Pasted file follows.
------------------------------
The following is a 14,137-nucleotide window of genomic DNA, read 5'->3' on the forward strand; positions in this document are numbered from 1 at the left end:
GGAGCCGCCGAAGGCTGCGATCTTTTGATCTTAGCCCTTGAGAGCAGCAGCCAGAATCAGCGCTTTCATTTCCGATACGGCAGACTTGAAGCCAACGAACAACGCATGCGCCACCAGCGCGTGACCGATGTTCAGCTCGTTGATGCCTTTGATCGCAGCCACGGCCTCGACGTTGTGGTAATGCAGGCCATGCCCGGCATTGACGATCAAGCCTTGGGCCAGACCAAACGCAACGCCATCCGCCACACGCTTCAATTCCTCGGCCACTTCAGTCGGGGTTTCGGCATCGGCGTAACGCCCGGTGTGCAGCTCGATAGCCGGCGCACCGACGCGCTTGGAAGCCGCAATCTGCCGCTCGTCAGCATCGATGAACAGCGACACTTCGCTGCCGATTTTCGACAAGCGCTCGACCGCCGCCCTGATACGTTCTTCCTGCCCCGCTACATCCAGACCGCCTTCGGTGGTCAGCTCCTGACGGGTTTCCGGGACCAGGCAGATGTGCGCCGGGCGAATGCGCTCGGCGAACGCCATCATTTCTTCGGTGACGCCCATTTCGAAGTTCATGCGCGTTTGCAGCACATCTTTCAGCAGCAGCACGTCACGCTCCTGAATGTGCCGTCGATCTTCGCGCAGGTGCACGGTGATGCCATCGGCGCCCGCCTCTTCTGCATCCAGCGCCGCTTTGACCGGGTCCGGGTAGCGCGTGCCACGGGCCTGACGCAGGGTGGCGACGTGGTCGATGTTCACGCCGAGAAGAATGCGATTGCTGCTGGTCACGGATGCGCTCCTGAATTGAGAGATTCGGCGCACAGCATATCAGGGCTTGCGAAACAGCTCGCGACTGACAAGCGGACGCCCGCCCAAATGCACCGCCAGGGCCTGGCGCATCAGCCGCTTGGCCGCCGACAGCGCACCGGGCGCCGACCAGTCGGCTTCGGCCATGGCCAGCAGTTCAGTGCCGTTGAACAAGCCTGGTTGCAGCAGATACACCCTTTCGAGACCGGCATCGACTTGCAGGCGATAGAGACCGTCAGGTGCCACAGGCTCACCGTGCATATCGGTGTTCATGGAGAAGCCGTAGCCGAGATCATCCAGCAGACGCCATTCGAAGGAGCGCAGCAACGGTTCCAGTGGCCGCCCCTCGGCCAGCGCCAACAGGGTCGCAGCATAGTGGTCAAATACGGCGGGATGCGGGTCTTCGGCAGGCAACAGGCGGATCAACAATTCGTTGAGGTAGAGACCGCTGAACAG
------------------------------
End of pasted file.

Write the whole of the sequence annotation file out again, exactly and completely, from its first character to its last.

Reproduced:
The following is a 14,137-nucleotide window of genomic DNA, read 5'->3' on the forward strand; positions in this document are numbered from 1 at the left end:
GGAGCCGCCGAAGGCTGCGATCTTTTGATCTTAGCCCTTGAGAGCAGCAGCCAGAATCAGCGCTTTCATTTCCGATACGGCAGACTTGAAGCCAACGAACAACGCATGCGCCACCAGCGCGTGACCGATGTTCAGCTCGTTGATGCCTTTGATCGCAGCCACGGCCTCGACGTTGTGGTAATGCAGGCCATGCCCGGCATTGACGATCAAGCCTTGGGCCAGACCAAACGCAACGCCATCCGCCACACGCTTCAATTCCTCGGCCACTTCAGTCGGGGTTTCGGCATCGGCGTAACGCCCGGTGTGCAGCTCGATAGCCGGCGCACCGACGCGCTTGGAAGCCGCAATCTGCCGCTCGTCAGCATCGATGAACAGCGACACTTCGCTGCCGATTTTCGACAAGCGCTCGACCGCCGCCCTGATACGTTCTTCCTGCCCCGCTACATCCAGACCGCCTTCGGTGGTCAGCTCCTGACGGGTTTCCGGGACCAGGCAGATGTGCGCCGGGCGAATGCGCTCGGCGAACGCCATCATTTCTTCGGTGACGCCCATTTCGAAGTTCATGCGCGTTTGCAGCACATCTTTCAGCAGCAGCACGTCACGCTCCTGAATGTGCCGTCGATCTTCGCGCAGGTGCACGGTGATGCCATCGGCGCCCGCCTCTTCTGCATCCAGCGCCGCTTTGACCGGGTCCGGGTAGCGCGTGCCACGGGCCTGACGCAGGGTGGCGACGTGGTCGATGTTCACGCCGAGAAGAATGCGATTGCTGCTGGTCACGGATGCGCTCCTGAATTGAGAGATTCGGCGCACAGCATATCAGGGCTTGCGAAACAGCTCGCGACTGACAAGCGGACGCCCGCCCAAATGCACCGCCAGGGCCTGGCGCATCAGCCGCTTGGCCGCCGACAGCGCACCGGGCGCCGACCAGTCGGCTTCGGCCATGGCCAGCAGTTCAGTGCCGTTGAACAAGCCTGGTTGCAGCAGATACACCCTTTCGAGACCGGCATCGACTTGCAGGCGATAGAGACCGTCAGGTGCCACAGGCTCACCGTGCATATCGGTGTTCATGGAGAAGCCGTAGCCGAGATCATCCAGCAGACGCCATTCGAAGGAGCGCAGCAACGGTTCCAGTGGCCGCCCCTCGGCCAGCGCCAACAGGGTCGCAGCATAGTGGTCAAATACGGCGGGATGCGGGTCTTCGGCAGGCAACAGGCGGATCAACAATTCGTTGAGGTAGAGACCGCTGAACAG